may even prolong life (McKinney et al., 1990; Pizzo, 1990).1 Zidovudine now constitutes standard therapy for children with AIDS. In addition, clinical trials of zidovudine among asymptomatic HIV-infected adults (with CD4+ cell counts below 500) suggest that early intervention delays the progression of disease (Volberding et al., 1990). Whether such benefits will be found among asymptomatic HIV-infected children, especially newborns, is unknown. The short-or long-term therapeutic risks for infants and children may also be different from those for adults. Similar uncertainty surrounds prophylactic therapy for Pneumocystis carinii pneumonia (PCP), one of the most common and devastating opportunistic infections affecting perinatally infected children (Scott, 1989). PCP prophylaxis has been effective for HIV-infected adults (CDC, 1989b) and for pediatric cancer patients (Hughes et al., 1977, 1987); there is reason to believe that HIV-infected children may derive comparable benefits, although this assumption is unconfirmed at this point.

Limitations in HIV Diagnostic Technology for Infants

Even if early therapeutic intervention confers some benefit to HIV-infected infants, deciding who to treat in early infancy is problematic, HIV-antibody tests are currently the most appropriate instrument for screening purposes, but these tests do not differentiate truly infected neonates from those who are uninfected. (All babies born to HIV-infected mothers carry passively acquired maternal antibodies, which may persist for up to 15 months of age; only about one-third of such infants are actually infected.) Both HIV p24 antigen tests and virus culture have been used to diagnose HIV infection in adults and children; however, their relative insensitivity in young infants makes them inappropriate for use as screening tools.2 Several other tests are under investigation (e.g., assays for IgM and IgA HIV antibodies, which do not cross the placenta [Weiblen et al., 1990]; in vitro HIV antibody production [Amadori et al., 1988]; polymerase chain reaction [Rogers et al., 1989]) that may eventually be useful in the early diagnosis of HIV infection in infants, but these tests require more extensive development and evaluation before they are ready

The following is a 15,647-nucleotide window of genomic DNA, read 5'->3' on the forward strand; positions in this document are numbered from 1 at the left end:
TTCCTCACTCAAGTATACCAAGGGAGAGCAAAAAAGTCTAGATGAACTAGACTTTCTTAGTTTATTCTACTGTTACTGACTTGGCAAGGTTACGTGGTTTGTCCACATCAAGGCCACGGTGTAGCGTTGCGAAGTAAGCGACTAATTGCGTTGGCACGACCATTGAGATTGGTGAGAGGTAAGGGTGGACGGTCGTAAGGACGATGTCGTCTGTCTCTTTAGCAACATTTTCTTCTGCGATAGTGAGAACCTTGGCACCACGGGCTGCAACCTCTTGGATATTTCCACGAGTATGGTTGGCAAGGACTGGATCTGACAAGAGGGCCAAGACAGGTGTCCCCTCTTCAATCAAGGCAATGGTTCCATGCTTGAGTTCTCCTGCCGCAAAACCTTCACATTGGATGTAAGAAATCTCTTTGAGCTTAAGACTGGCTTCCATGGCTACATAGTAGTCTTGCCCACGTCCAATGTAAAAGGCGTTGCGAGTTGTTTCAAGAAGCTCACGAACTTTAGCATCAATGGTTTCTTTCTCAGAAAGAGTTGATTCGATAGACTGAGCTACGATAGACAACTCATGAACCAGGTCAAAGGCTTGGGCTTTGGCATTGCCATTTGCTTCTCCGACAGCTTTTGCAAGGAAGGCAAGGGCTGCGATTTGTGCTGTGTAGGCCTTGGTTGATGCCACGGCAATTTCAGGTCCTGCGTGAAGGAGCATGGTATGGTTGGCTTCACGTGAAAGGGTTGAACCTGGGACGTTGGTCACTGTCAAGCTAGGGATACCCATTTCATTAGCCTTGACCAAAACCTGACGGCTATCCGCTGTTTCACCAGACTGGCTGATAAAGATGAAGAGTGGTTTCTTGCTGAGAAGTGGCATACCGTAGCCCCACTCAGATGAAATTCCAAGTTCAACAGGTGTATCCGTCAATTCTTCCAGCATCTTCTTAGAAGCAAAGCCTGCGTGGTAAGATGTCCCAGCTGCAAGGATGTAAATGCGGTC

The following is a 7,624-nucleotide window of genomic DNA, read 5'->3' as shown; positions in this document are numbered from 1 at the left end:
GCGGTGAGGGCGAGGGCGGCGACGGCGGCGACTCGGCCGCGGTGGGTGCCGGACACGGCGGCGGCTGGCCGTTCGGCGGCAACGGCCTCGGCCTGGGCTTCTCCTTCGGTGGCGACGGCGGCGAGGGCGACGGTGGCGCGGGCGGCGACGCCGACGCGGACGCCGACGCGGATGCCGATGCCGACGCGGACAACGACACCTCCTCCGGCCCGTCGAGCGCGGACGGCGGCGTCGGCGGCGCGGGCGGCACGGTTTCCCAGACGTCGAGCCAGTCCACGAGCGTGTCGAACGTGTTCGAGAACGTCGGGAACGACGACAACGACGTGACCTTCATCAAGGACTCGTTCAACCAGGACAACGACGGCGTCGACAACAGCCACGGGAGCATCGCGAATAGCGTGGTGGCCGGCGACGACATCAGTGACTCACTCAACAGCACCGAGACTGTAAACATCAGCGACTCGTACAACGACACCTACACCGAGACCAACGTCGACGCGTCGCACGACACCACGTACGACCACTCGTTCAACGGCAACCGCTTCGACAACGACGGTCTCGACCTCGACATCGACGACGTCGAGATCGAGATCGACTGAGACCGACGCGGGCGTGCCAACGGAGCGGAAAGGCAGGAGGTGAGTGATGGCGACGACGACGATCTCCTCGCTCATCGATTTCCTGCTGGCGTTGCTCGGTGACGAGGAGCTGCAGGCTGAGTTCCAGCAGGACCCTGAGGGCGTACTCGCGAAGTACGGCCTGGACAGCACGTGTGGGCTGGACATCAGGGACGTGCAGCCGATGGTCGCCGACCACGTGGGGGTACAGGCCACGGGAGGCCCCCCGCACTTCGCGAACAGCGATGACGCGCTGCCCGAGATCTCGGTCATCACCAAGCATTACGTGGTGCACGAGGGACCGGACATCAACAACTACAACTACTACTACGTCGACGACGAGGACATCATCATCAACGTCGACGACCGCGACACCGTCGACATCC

In May 1990, the Food and Drug Administration (FDA) granted marketing approval of zidovudine for use in HIV-infected children over three months of age who had HIV-related symptoms or who were asymptomatic with laboratory evidence of significant HIV-related immunosuppression.


 The presence of p24 antigen indicates infection with HIV; however, it is not commonly measurable in young infants and therefore is not sufficiently sensitive in neonatal diagnosis. Similarly, although a positive virus culture in infants confirms HIV infection, a negative culture is not sufficient to exclude it (Husson et al., 1990; Pizzo, 1990).

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